Tel Aviv's decision to partially open blockaded Gaza to the outside world enabled the territory to achieve economic growth of 16 per cent in the first half of the year - but unemployment remains around 40 per cent.
The figures came from International Monetary Fund official Oussama Kanaan, who emphasised on Tuesday that the jump in gross domestic product resulted from the depressed starting point of Gaza's economy.
"It's starting from a very low base after a very tight blockade," Mr Kanaan observed.
He stressed that the living standards of the 1.4 million people effectively imprisoned in the coastal enclave are still well below their level in 1994 when the Palestinian Authority was created.
In the West Bank, the economy grew at a rate of 9 per cent during the same period, as the Western-backed PA scaled back its dependence on foreign aid from $1.8 billion (£1.2bn) in 2007 to $1.2bn (£770 million) in 2010.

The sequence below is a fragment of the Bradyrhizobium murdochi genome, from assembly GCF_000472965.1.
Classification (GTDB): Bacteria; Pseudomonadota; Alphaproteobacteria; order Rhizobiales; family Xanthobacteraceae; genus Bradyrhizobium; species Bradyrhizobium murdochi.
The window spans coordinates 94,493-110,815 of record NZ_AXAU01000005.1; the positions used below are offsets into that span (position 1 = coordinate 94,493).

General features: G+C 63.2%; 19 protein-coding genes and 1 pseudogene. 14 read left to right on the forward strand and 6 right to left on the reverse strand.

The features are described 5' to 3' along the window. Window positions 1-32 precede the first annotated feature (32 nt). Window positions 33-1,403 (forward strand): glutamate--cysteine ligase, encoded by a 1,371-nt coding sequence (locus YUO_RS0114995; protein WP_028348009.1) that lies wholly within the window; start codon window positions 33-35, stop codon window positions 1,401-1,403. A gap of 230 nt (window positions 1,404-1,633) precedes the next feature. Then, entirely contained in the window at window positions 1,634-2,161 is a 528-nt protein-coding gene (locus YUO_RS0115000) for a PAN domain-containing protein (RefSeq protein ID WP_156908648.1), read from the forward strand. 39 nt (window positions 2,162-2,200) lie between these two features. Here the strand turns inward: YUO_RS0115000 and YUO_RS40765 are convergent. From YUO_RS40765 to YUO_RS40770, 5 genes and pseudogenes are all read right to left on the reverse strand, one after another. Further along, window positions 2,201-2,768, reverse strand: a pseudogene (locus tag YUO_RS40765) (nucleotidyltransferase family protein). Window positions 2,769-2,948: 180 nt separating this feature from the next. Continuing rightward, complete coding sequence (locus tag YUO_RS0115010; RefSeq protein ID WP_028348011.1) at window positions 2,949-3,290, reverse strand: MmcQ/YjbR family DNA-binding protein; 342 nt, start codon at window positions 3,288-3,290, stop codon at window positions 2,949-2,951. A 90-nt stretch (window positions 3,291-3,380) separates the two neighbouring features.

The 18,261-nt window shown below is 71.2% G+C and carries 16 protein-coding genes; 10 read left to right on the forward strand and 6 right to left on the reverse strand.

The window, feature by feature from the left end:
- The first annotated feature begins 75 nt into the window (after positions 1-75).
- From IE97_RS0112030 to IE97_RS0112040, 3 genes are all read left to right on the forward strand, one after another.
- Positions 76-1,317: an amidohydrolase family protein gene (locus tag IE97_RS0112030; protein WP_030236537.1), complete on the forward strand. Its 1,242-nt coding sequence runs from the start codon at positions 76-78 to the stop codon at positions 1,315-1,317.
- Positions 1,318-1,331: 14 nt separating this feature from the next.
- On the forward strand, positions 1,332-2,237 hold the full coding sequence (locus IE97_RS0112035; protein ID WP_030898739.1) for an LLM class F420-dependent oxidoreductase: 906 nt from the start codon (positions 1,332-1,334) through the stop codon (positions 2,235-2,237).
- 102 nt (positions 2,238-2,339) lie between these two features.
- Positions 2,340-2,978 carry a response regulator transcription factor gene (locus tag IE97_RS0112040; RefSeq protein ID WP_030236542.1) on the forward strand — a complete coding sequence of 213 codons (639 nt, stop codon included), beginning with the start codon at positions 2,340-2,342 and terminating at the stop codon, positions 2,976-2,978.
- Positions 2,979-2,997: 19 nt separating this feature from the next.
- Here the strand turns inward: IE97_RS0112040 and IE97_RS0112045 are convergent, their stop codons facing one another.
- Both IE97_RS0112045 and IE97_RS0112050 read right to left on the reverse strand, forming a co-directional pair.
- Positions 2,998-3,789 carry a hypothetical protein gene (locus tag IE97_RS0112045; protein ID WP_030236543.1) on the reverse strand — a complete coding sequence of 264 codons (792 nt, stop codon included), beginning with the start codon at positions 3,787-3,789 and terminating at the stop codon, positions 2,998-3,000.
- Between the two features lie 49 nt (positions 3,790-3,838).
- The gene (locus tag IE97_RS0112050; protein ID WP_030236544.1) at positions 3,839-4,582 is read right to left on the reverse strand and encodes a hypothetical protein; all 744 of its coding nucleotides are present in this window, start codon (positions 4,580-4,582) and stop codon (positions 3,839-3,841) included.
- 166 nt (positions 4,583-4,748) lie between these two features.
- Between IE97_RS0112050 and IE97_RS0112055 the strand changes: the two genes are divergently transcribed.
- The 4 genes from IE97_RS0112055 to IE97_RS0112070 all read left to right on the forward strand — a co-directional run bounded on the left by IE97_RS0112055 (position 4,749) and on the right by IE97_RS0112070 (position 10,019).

But Mr Kanaan warned that lower-than-expected donor aid had forced the PA to borrow extensively from local banks and left it with a $300m (£190m) black hole for 2010.
The IMF official called on the Netanyahu administration to lift all "remaining restrictions on economic activity.
"Gaza's recovery will wane unless the ban on exports and on imports of private-sector capital inputs is removed," he said.
"Similarly, the West Bank's growth is bound to slow with the persistence of restrictions on movement and access."
Mr Kanaan added that private companies are still hindered by Israeli closures and only have limited access to the 60 per cent of the West Bank that is controlled by the Israeli occupation force.